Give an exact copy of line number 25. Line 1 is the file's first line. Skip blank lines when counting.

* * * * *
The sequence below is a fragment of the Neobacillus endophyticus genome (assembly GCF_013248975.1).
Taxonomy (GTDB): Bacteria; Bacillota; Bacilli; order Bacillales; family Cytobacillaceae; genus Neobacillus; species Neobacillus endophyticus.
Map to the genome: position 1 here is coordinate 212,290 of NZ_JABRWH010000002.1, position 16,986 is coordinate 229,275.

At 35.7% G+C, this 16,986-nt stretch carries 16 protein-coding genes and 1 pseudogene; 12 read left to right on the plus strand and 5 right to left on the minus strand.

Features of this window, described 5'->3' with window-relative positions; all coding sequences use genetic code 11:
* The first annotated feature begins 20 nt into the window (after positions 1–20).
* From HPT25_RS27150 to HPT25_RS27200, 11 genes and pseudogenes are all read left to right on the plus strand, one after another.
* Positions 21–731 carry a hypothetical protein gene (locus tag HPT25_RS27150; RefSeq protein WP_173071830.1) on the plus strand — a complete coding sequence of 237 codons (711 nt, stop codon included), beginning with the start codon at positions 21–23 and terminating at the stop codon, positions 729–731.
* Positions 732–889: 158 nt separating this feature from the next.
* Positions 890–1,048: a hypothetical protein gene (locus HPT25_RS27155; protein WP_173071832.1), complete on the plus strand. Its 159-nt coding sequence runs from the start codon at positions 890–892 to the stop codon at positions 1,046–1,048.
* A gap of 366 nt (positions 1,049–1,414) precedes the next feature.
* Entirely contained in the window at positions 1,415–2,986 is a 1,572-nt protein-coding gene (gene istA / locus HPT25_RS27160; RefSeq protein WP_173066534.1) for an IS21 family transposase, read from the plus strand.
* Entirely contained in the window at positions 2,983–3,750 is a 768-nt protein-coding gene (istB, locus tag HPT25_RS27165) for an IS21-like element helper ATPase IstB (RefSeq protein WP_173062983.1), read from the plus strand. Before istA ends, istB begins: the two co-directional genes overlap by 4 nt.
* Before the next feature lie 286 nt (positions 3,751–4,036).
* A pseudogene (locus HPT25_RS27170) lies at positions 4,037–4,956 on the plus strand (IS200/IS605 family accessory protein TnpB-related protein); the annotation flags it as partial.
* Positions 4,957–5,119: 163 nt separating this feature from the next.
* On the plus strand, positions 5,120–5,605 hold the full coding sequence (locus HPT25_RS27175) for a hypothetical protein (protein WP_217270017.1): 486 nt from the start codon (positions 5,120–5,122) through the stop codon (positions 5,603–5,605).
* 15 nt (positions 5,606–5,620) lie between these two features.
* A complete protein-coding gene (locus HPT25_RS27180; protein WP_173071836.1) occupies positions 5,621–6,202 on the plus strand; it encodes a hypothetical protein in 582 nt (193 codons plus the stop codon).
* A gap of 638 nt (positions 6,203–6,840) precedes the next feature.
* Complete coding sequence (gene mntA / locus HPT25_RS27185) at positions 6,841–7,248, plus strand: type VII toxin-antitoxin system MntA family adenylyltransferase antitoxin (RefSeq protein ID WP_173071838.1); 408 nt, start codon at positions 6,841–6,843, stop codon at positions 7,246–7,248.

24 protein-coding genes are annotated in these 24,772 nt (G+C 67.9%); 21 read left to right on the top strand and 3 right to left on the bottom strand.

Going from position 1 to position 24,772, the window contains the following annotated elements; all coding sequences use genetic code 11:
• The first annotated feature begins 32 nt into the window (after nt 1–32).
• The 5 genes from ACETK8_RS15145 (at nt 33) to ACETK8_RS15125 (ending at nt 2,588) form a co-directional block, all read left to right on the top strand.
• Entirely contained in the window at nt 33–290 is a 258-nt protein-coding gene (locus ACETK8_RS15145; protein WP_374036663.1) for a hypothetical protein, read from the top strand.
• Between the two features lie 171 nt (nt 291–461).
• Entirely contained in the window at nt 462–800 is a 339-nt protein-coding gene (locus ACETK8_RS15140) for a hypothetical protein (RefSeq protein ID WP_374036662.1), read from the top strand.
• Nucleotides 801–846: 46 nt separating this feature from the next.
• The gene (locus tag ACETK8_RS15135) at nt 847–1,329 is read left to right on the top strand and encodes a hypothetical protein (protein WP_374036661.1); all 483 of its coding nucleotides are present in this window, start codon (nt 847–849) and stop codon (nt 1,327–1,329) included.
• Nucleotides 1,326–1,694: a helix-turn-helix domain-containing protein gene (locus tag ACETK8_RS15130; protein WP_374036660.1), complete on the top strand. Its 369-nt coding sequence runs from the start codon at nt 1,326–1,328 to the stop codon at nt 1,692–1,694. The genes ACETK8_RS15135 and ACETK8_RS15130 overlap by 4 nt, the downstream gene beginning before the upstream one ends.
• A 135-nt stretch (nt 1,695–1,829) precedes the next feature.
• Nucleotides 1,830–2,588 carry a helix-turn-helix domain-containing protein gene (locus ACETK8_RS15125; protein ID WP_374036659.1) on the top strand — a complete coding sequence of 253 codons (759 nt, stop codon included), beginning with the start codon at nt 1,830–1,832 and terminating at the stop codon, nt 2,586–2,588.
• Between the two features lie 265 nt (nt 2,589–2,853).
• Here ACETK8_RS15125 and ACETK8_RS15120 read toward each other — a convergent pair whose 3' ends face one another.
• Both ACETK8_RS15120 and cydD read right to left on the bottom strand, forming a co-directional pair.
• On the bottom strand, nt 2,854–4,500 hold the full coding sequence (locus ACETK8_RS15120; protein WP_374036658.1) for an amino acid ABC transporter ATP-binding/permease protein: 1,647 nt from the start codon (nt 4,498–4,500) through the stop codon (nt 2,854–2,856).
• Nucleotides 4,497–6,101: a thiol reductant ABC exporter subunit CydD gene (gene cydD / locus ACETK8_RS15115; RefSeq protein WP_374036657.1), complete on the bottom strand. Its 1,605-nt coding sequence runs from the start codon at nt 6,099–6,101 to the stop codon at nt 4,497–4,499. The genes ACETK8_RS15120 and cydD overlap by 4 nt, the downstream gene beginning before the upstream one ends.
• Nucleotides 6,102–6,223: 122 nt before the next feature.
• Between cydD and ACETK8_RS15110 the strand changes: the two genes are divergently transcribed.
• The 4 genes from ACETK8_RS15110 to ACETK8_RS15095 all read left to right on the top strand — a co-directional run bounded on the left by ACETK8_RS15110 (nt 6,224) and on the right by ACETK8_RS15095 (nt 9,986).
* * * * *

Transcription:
• The 5 genes from ACETK8_RS15145 (at nt 33) to ACETK8_RS15125 (ending at nt 2,588) form a co-directional block, all read left to right on the top strand.